Sunday, August 19, 2018

7th, 9th, and 10th Commandments

So, if you turn to page 1161 in the back of the red hymnal, you’ll see the Seventh, Ninth, and Tenth Commandments. The Seventh: You shall not steal. We are to fear and love God, so that we neither take our neighbour’s money nor property nor acquire them by using shoddy merchandise nor crooked deals, but instead help them to improve and protect their property and income. And the Ninth: You shall not covet your neighbour’s house. We are to fear and love God, so that we do not try to trick our neighbours out of their inheritance or property or try to get it for ourselves by claiming to have a legal right to it and the like, but instead be of help and service to them in keeping what is theirs. And the Tenth: You shall not covet your neighbour’s wife, or male or female slave, or ox, or donkey, or anything that belongs to your neighbour. We are to fear and love God, so that we do not entice, force, or steal away from our neighbours their spouses, household workers, or livestock, but instead urge them to stay and fulfill their responsibilities to our neighbours.

So, in other words, these last few Commandments we are looking at are all about don’t take what’s not yours. But instead, as Luther always says, go out of your way to help the people around you keep what’s theirs.

Of all of the Commandments, these are the ones that we’re actually the worst at keeping.  Our entire economy is structured around “getting the best deal,” while simultaneously obscuring the fact that our best deal comes at the cost of someone else’s worst deal. Our cheap goods come at the cost of underpaid labour somewhere else. You just need to watch documentaries like “Walmart: The High Cost of Low Price,” to see that those cheap shirts are made overseas by people who aren’t paid enough to live and are sold to you by people who aren’t making a living wage. Or google “bottled water documentaries” to see how water companies are bottling water at the source, paying only pennies to the municipalities in which they are, in order to sell that water back to us and to those who live right next to what was previously a free source of water. Our profits are someone else’s loss. A largely unregulated market means that people can set whatever price for goods, resources, and services that they want. If you can afford it, great; if you can’t, too bad, and along with all of that, it’s “buyer beware.” We have grown up in this economy, along with the idea that we need to look out for ourselves first, and so we think it’s normal, and therefore acceptable, but Luther certainly didn’t. He criticized those who “sell their goods as high as they please.” He was angered by those who sold products for more than they were worth, he had no tolerance for people who saw their neighbour being cheated and did nothing about it. When homeowners raise the selling price on their houses just because they can, or because the market can handle it, thereby pricing regular people out of the market, that’s breaking the spirit of these commandments. Luther would not have been impressed.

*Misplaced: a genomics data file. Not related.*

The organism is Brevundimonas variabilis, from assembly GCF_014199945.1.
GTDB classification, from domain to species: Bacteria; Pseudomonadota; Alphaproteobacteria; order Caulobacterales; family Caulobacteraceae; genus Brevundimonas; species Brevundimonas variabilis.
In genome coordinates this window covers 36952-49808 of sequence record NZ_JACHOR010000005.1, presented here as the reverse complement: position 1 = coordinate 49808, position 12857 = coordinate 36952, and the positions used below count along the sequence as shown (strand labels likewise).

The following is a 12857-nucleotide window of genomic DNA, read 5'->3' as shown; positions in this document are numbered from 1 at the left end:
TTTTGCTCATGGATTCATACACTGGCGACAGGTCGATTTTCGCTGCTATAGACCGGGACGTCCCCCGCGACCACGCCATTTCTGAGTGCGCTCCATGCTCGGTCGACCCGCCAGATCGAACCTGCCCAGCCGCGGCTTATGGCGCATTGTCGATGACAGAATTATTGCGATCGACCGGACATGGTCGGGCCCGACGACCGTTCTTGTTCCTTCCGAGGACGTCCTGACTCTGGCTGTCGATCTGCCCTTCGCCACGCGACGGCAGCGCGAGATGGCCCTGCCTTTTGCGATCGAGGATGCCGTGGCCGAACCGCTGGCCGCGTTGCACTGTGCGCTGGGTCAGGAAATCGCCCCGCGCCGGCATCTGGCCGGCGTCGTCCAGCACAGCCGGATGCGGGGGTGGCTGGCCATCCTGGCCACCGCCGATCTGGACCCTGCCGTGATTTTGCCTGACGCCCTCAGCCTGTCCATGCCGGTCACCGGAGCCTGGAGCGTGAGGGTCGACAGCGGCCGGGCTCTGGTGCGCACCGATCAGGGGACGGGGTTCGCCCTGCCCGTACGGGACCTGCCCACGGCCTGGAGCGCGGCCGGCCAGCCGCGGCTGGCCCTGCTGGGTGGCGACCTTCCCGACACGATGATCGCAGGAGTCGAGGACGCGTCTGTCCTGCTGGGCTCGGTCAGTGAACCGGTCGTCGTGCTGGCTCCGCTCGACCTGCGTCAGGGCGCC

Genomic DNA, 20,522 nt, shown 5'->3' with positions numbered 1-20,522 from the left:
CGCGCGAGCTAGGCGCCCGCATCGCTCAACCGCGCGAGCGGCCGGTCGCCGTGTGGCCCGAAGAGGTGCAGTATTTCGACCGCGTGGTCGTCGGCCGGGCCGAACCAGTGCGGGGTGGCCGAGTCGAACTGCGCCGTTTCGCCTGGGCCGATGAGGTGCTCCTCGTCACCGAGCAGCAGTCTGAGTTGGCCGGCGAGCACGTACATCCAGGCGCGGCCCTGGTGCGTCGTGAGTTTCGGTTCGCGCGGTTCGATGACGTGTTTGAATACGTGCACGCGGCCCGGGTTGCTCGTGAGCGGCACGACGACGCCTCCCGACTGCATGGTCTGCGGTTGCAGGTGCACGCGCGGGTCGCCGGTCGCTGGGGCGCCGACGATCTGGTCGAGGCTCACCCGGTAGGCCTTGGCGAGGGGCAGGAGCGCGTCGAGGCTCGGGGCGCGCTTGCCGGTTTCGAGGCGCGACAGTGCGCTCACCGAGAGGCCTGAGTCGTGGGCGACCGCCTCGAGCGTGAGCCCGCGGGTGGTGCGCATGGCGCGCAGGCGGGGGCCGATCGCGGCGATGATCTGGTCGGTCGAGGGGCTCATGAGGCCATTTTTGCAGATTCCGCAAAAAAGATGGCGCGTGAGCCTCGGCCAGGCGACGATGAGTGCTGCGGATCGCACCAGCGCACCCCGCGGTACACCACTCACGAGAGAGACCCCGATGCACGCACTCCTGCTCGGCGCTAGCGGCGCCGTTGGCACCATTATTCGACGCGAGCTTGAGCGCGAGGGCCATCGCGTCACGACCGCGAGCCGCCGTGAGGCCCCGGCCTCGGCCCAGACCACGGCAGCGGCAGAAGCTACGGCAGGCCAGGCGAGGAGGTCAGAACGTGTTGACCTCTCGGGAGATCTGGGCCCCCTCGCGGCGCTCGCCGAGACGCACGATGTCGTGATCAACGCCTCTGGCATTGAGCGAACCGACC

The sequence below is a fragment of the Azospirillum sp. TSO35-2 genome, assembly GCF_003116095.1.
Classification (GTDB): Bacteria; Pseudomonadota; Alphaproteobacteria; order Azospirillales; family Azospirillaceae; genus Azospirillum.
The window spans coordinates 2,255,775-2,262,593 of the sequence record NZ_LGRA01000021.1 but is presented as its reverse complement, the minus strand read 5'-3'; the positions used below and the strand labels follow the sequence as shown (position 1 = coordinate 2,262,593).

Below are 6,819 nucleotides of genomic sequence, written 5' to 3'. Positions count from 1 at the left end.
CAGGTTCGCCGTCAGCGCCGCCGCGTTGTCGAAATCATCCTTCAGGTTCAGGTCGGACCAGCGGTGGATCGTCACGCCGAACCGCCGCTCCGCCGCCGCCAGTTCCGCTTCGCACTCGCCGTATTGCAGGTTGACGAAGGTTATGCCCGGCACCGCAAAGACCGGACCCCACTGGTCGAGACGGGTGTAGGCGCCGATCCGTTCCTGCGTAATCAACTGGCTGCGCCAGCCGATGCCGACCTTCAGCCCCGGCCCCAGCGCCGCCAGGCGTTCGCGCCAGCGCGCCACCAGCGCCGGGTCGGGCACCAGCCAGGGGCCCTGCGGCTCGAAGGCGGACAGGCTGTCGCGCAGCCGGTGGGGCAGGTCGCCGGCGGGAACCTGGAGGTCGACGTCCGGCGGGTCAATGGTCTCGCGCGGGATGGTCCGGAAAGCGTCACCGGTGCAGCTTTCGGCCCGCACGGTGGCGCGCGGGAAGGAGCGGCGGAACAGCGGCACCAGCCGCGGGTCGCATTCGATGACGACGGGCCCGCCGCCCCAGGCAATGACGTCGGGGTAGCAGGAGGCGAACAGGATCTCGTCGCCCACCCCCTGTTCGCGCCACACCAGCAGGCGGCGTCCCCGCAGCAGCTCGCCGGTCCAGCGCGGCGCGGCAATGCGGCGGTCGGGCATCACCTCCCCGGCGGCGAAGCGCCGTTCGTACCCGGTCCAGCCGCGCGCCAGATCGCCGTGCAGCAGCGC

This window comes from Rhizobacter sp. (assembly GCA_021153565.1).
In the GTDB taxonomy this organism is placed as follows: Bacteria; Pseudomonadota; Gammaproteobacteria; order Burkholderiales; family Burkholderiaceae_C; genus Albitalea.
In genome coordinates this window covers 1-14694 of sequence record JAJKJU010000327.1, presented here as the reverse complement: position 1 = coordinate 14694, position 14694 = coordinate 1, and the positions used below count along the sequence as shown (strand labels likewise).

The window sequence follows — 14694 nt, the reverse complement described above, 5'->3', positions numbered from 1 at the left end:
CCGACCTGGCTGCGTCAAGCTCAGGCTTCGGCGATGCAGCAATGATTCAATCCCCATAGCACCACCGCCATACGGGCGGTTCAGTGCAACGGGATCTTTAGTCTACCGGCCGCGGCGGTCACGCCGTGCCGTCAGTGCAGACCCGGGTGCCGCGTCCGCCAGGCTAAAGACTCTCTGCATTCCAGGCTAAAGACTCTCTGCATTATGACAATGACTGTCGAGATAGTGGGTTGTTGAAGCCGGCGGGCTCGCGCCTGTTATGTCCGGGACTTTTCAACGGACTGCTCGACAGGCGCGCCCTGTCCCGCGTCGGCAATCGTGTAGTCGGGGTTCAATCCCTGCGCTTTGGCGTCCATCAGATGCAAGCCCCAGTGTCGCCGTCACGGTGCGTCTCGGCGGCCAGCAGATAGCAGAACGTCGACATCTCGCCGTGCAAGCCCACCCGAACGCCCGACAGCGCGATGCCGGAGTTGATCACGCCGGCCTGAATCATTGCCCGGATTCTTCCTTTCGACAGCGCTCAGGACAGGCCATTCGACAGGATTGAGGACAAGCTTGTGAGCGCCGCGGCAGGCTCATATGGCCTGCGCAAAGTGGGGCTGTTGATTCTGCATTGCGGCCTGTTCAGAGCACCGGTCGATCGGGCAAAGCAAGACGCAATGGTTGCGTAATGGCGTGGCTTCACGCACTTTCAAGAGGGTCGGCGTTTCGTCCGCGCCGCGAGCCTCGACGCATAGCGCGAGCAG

I could go on and on with examples of how we fail to follow these Commandments. We just simply, as individuals and as a country, do not go out of our way to “be of help and service in helping our neighbours keep what is theirs.” For goodness’ sake, we are sitting on treaty land that was gained through legal trickery and relied on the First Nations’ peoples not understanding the implications of what they were getting into, and we still are not fulfilling our part of the treaties. We are so deep into breaking these commandments across the board, that there is no getting out, whether it is buying a house on treaty land, drinking bottled water, or benefitting from a pension that invests in the stock market. We are deeply imbedded in a devastating economic system that relies on these Commandments being broken at every step.

But I know that we don’t want to be. Look, I am not here to make you feel bad. I know that you already do. We are here because we want to do better. We want to be better. The Ten Commandments as a whole are fundamentally about right relationships with God and with our neighbours - they are about living in the world so that the words and deeds of our lives bring life to those around us. And we know that there are so many times when we fail to do that. With the best of intentions, we go out into the world, we leave church and go back to our families, or our work, and we try our best, and we fall into old habits. We do things or say things that disrupt our relationships. We sin. We fail to bring life, and instead we bring death.

But we don’t want to. As Jesus said to the disciples, “The spirit indeed is willing, but the flesh is weak.” (Matthew 26:41b) And as the apostle Paul said, “I delight in the law of God in my inmost self, but I see in my body another law at war with the law of my mind.” “I do not do the good I want, but the evil I do not want is what I do.” (Romans 7:22-23, 19) None of you come here on Sunday morning to say, yeah, I totally got one over on somebody this week! None of you rejoice when you have hurt another, none of you is here to brag about the way you’ve broken one of the Commandments. You are here because you want to “be of help and service to our neighbours” both locally and globally. You are looking for ways to make your life better, and to make the lives of others betters. 

So, on the one hand, I have to say, Sorry, that will never happen. You can’t. We are too enmeshed in the systems of sin, we are slaves to sin, and we will always do things that disrupt our relationships, we will always bring death, we will always break all of the Commandments, one way or another. But, on the other hand, I say to you that life never came from you to begin with. The source of life, of our lives, of all lives, is not us. The source of life comes from outside of us, from Christ. This is grace and this is why we call Christ our salvation. Because it is Christ who brings life to the world, and to us. Christ in you, and through you, brings new life to the world.